It’s one of those things that somehow seems to just happen: you find something tasty, and before you know it, you’re chowing down on thousands of extra empty calories a week.

Worst of all, it’s become a habit, but you’re not really enjoying it. So here are some ways you can slow things down without feeling deprived by going cold turkey.

hungryhungryhippos

From simple beginnings to sugar overload

It started innocently enough — a debate on the relative merits of candy on a second date with my girlfriend. I’d always been a huge Minstrels chocolates, but she was putting an argument forward for Maltesers malt balls. I wasn’t convinced.

Maltesers BucketA couple of dates later, we headed to the movies. I bought a bag of Minstrels, and she chose Maltesers. Side-by-side, Maltesers won, hands-down.

Fast-forward a year or so, and things had gotten out of hand. I joke, but in all seriousness, I did actually have a problem. It was not at all unusual for me to scoff an entire 3/4 pound box of Maltesers in one sitting. That’s about 1,700 calories (over two thirds of my daily allowance) of sugar.

While you cannot form a physiological dependence on sugar or chocolate, I was nonetheless psychologically addicted to malt balls. It was ruining an my otherwise relatively healthy diet and had the potential to lead to all sorts of health-related issues down the line. Something needed to be done.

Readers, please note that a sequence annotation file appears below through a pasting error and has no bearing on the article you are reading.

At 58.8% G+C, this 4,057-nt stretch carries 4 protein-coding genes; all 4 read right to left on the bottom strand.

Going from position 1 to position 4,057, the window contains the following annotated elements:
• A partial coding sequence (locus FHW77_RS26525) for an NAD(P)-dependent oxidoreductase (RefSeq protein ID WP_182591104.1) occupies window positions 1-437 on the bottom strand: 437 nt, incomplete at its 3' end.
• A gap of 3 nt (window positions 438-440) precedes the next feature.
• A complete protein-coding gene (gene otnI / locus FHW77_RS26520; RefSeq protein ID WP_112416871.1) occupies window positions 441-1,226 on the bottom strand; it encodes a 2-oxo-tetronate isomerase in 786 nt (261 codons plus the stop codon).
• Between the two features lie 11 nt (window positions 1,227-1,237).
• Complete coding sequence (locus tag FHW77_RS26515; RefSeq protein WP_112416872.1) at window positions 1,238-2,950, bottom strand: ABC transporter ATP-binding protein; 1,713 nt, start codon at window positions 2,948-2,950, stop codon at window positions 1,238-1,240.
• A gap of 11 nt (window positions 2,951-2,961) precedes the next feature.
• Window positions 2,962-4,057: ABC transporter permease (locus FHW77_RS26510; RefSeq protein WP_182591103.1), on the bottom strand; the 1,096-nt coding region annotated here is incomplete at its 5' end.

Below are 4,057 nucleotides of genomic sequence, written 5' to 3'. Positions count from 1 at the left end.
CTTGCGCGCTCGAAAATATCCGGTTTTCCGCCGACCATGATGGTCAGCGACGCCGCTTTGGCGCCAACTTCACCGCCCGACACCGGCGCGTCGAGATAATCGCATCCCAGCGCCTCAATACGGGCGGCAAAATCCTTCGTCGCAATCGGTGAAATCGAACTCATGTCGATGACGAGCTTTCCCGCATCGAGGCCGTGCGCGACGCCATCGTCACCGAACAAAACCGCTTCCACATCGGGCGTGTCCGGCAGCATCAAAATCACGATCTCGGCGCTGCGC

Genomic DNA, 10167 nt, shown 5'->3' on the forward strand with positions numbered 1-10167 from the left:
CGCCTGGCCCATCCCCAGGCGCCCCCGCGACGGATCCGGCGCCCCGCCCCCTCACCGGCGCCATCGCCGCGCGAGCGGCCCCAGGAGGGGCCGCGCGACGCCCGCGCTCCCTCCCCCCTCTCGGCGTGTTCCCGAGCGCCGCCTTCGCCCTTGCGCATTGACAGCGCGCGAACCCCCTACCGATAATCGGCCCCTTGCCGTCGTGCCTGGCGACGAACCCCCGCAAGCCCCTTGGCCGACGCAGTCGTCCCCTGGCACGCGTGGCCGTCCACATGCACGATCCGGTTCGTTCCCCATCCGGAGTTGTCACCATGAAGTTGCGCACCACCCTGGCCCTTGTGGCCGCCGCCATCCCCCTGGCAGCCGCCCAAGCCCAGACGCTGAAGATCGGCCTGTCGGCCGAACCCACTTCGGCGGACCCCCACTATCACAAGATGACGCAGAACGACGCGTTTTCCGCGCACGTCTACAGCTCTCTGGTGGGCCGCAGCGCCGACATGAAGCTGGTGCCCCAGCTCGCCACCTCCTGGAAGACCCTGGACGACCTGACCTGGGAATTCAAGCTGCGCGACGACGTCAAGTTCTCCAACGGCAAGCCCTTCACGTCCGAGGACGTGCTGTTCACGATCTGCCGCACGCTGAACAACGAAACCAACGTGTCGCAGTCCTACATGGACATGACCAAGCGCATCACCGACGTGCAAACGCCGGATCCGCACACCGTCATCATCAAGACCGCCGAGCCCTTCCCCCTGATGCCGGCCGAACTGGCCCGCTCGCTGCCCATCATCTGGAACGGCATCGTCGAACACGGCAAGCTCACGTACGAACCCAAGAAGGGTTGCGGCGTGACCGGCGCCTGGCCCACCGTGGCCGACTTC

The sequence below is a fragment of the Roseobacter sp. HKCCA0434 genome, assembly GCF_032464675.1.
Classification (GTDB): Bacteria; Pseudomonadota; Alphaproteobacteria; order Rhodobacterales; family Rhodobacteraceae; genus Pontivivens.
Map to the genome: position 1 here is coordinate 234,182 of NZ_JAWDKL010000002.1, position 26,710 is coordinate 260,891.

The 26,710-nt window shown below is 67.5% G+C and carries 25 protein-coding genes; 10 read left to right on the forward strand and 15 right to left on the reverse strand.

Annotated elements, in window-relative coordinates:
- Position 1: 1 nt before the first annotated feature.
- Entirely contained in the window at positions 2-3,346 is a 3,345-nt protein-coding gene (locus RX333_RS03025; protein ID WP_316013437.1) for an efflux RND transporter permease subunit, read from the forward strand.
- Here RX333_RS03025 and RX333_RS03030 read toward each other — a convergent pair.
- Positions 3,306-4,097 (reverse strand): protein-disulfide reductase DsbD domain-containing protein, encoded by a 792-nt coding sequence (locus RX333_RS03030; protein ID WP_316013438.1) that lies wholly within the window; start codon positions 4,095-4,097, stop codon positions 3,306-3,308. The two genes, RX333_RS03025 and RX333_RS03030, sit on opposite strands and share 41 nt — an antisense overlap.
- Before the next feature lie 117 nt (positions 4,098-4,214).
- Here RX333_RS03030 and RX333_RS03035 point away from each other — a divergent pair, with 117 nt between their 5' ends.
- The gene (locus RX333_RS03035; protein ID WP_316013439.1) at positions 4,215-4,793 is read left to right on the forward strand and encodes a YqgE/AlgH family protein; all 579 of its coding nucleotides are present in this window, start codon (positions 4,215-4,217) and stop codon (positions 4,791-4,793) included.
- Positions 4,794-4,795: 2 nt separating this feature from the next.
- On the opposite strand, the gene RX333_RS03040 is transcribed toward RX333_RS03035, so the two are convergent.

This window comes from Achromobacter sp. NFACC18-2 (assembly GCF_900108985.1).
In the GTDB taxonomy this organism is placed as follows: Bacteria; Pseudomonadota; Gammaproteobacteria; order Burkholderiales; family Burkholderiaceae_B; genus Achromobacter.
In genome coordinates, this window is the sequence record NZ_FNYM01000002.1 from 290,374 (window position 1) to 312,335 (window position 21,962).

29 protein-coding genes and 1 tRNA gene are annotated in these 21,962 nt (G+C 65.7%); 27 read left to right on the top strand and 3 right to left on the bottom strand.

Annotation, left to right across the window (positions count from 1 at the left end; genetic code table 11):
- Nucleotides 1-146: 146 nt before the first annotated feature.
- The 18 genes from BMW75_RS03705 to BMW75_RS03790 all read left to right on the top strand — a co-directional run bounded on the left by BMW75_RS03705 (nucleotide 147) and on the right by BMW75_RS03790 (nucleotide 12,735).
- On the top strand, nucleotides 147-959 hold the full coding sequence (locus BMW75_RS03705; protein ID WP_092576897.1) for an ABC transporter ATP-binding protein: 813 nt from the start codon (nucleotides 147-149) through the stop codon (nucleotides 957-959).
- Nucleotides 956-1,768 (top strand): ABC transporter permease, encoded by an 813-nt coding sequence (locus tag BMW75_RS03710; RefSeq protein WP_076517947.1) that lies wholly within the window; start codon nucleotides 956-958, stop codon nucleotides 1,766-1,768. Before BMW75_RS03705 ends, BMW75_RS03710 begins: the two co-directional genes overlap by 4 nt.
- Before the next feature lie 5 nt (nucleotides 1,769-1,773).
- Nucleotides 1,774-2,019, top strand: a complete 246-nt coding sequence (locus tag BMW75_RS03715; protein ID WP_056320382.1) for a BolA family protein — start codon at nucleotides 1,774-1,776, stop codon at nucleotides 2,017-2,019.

So I did something.

Here are the specific techniques I employed to reduce the sheer volume of candy that I was consuming on a near-daily basis. If you are addicted to sugar, chocolate or candy (or in fact any type of food), you’ve just found the means to make a major positive change in your habits.

1. Get away from huge portions

This is the only point at which I will simply say, “Just eat less.”

(Article continues below ad)

This is for people who are satisfying their addictions with absurdly large portions, like I was with my 3/4 pound boxes of Maltesers. The most effective thing I did was to enforce a complete ban on boxes and limit myself to the smaller bags only. This wasn’t particularly difficult – I just needed to give myself a long hard look in the mirror and convince myself how utterly wrong it was to destroy an entire 1,700-calorie box of candy in one sitting.

Don’t seek to eliminate your most-loved food, but do seek to eliminate eating it in an objectively absurd volume. (If you have this “super size” problem, you’ll know exactly what I mean.)

2. Make your treat an event

If you’re going to satisfy your craving, make it a big deal. Don’t just scoff your food down while watching TV — give the act the due ceremony it deserves.

I suggest eating your food of choice at a table with no distractions. Take the time to enjoy every morsel. Of course, you should start with a smaller portion than you would normally eat. Taking the time to really enjoy the process can satisfy you as much as scoffing down twice as much while distracted can.

3. Serve your treat on a small white plate